Maurice Adato was arrested “on racial grounds”, on the Boulevard de Strasbourg, in Paris, around 7 p.m. on July 21, 1944 and was interned in Drancy camp under the registration number 25342.
Was Maurice Adato deported to Auschwitz on Convoy 77? In any event, he disappeared, and his family had no further news of him after he was arrested.
After the war, from 1949 onwards, various investigations were carried out: it became necessary to establish his legal status as a “non-returned person”. Esther Alexandre, Maurice Adato’s sister, requested a deportation certificate for both of her brothers: Maurice and Joseph (Youssef). A Ministry of Veterans’ Affairs and Victims of War record dated February 9, 1952, states that the ” Police commissioner at Porte Saint Martin certifies that Maurice Adato has not been seen since July 1944″. A missing person’s certificate, file number 76502, drawn up on January 29, 1953, states that Maurice Adato was interned in Drancy on July 21, 1944 and that he was deported to Auschwitz.
The complexity of the post-war environment is evident here. It was difficult to find out exactly what had happened to all the people who had been relocated or deported or had disappeared or died. The archives show that the “Ministry of Veterans and Victims of War”, the “Delegation of the Civil Status and Research Department”, the “Bureau of Deported Persons’ Civil Status”, the “Recruitment and Statistics Department”, the “Statuses and Medical Services Department”, and the “High Court of the Seine department” all investigated and exchanged information about what had happened to Maurice Adato, insofar as possible, based, for example, on a statement made by the “Police Commissioner of the Porte Saint-Martin”.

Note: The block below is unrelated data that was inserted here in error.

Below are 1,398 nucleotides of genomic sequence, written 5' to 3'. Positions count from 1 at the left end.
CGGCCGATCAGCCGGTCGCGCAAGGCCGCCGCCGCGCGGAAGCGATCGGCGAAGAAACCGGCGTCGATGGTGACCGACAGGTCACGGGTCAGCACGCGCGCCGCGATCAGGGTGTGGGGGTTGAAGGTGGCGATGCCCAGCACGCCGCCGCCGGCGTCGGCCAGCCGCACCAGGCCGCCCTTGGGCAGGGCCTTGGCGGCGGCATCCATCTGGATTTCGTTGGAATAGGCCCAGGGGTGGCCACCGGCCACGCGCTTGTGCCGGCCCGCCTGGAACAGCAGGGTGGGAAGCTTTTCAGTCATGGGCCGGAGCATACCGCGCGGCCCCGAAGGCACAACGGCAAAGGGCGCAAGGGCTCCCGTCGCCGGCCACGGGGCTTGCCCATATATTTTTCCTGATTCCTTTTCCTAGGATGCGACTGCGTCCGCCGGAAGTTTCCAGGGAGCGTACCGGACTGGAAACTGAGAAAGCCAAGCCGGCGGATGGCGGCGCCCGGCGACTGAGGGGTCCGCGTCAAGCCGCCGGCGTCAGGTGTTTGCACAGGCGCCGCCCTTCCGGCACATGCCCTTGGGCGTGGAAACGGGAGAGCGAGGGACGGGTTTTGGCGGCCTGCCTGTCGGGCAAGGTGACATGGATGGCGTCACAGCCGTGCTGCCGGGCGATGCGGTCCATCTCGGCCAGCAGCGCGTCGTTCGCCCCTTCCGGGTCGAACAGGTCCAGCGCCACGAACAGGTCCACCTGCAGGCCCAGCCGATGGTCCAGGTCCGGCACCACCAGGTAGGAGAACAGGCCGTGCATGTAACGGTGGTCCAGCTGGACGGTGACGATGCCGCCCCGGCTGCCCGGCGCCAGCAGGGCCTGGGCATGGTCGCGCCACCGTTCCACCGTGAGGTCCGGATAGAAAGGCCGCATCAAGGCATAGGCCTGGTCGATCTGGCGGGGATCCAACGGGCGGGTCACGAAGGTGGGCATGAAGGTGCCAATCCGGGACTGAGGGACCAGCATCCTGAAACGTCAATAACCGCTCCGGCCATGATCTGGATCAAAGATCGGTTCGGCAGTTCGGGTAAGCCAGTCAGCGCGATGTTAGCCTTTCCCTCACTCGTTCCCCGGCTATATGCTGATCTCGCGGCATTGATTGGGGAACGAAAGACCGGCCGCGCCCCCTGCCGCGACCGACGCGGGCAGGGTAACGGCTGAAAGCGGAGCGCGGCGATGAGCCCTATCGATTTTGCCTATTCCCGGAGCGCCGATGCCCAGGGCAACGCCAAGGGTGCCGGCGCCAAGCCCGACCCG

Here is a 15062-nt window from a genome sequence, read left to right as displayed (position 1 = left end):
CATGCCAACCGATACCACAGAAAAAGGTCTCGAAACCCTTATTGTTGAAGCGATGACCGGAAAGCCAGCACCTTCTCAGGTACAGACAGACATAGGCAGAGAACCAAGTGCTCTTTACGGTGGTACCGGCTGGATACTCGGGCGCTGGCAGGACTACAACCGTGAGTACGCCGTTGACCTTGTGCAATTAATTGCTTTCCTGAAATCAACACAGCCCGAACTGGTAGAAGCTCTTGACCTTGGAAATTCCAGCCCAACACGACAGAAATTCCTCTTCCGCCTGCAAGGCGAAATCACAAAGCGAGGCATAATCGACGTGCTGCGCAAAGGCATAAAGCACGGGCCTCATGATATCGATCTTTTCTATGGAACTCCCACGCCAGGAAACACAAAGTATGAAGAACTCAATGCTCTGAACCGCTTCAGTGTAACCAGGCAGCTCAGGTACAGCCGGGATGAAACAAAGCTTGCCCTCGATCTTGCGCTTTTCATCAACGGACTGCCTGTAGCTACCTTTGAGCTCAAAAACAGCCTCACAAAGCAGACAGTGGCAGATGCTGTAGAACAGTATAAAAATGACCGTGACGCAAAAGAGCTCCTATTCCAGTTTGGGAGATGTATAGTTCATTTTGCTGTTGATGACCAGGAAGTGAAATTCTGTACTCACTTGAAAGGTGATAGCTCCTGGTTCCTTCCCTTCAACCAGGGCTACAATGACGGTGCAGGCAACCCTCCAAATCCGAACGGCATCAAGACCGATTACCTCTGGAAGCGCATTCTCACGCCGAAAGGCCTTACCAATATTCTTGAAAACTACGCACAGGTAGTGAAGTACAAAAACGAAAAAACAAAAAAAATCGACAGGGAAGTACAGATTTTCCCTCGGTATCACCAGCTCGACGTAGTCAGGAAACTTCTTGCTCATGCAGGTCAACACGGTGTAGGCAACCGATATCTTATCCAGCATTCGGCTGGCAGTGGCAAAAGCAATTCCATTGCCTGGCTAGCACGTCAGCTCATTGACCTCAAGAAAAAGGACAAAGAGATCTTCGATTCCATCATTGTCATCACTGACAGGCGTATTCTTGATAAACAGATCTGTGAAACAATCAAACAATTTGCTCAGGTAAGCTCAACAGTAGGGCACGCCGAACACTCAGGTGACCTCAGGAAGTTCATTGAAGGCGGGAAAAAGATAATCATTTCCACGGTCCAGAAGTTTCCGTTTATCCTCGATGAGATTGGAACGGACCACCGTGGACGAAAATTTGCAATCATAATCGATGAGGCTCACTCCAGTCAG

On October 11, 1955, the Ministry of Veterans and Victims of War granted Maurice Adato the title of “political deportee” although the date on which he died remained unknown. It acknowledged that Maurice Adato had been interned in Drancy camp from July 21 to July 30, 1944, and deported on July 31 until August 5, 1944. On October 17, 1955, the Ministry issued card no. 1.1.75.07531 to his mother, Mazalto Adato, who was his legal heir (his father having died on November 1, 1955).
It is interesting to note the vocabulary used at the time: we come across the terms “racial deportee” and “political deportee”. What do these phrases actually mean?
When the conflict ended, the term “deportation”, which had emerged during the war, became firmly established and was used to refer to a wide range of groups of people, including prisoners of war, Compulsory Work Service deportees, those deported to concentration camps and/or because they were Jews.